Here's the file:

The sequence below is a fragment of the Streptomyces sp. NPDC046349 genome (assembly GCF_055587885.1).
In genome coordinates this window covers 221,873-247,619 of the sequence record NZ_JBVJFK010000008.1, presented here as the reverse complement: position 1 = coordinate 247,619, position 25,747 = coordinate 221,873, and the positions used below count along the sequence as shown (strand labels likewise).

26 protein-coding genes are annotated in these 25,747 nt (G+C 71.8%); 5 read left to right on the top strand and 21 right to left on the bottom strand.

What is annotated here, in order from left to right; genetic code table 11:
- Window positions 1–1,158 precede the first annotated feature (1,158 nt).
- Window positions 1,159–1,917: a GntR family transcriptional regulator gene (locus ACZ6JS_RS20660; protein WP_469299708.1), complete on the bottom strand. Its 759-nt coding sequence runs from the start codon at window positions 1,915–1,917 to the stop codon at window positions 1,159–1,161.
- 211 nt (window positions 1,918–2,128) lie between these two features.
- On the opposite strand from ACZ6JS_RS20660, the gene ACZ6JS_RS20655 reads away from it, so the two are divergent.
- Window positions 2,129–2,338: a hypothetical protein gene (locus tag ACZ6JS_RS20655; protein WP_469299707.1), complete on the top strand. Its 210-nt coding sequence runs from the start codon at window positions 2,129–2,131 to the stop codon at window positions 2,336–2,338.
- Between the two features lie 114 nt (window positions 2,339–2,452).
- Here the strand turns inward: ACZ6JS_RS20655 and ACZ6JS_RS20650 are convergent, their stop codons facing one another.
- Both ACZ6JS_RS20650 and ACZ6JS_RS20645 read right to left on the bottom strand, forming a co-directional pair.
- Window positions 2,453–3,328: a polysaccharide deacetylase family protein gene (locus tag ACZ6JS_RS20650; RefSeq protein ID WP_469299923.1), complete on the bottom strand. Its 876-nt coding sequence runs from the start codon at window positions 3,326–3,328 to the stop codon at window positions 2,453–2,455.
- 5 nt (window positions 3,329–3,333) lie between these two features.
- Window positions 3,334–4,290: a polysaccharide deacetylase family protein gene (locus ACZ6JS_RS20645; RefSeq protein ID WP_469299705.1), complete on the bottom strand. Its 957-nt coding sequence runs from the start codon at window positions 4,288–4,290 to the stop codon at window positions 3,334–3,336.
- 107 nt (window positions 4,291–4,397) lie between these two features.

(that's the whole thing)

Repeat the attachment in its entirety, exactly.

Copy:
The sequence below is a fragment of the Streptomyces sp. NPDC046349 genome (assembly GCF_055587885.1).
In genome coordinates this window covers 221,873-247,619 of the sequence record NZ_JBVJFK010000008.1, presented here as the reverse complement: position 1 = coordinate 247,619, position 25,747 = coordinate 221,873, and the positions used below count along the sequence as shown (strand labels likewise).

26 protein-coding genes are annotated in these 25,747 nt (G+C 71.8%); 5 read left to right on the top strand and 21 right to left on the bottom strand.

What is annotated here, in order from left to right; genetic code table 11:
- Window positions 1–1,158 precede the first annotated feature (1,158 nt).
- Window positions 1,159–1,917: a GntR family transcriptional regulator gene (locus ACZ6JS_RS20660; protein WP_469299708.1), complete on the bottom strand. Its 759-nt coding sequence runs from the start codon at window positions 1,915–1,917 to the stop codon at window positions 1,159–1,161.
- 211 nt (window positions 1,918–2,128) lie between these two features.
- On the opposite strand from ACZ6JS_RS20660, the gene ACZ6JS_RS20655 reads away from it, so the two are divergent.
- Window positions 2,129–2,338: a hypothetical protein gene (locus tag ACZ6JS_RS20655; protein WP_469299707.1), complete on the top strand. Its 210-nt coding sequence runs from the start codon at window positions 2,129–2,131 to the stop codon at window positions 2,336–2,338.
- Between the two features lie 114 nt (window positions 2,339–2,452).
- Here the strand turns inward: ACZ6JS_RS20655 and ACZ6JS_RS20650 are convergent, their stop codons facing one another.
- Both ACZ6JS_RS20650 and ACZ6JS_RS20645 read right to left on the bottom strand, forming a co-directional pair.
- Window positions 2,453–3,328: a polysaccharide deacetylase family protein gene (locus tag ACZ6JS_RS20650; RefSeq protein ID WP_469299923.1), complete on the bottom strand. Its 876-nt coding sequence runs from the start codon at window positions 3,326–3,328 to the stop codon at window positions 2,453–2,455.
- 5 nt (window positions 3,329–3,333) lie between these two features.
- Window positions 3,334–4,290: a polysaccharide deacetylase family protein gene (locus ACZ6JS_RS20645; RefSeq protein ID WP_469299705.1), complete on the bottom strand. Its 957-nt coding sequence runs from the start codon at window positions 4,288–4,290 to the stop codon at window positions 3,334–3,336.
- 107 nt (window positions 4,291–4,397) lie between these two features.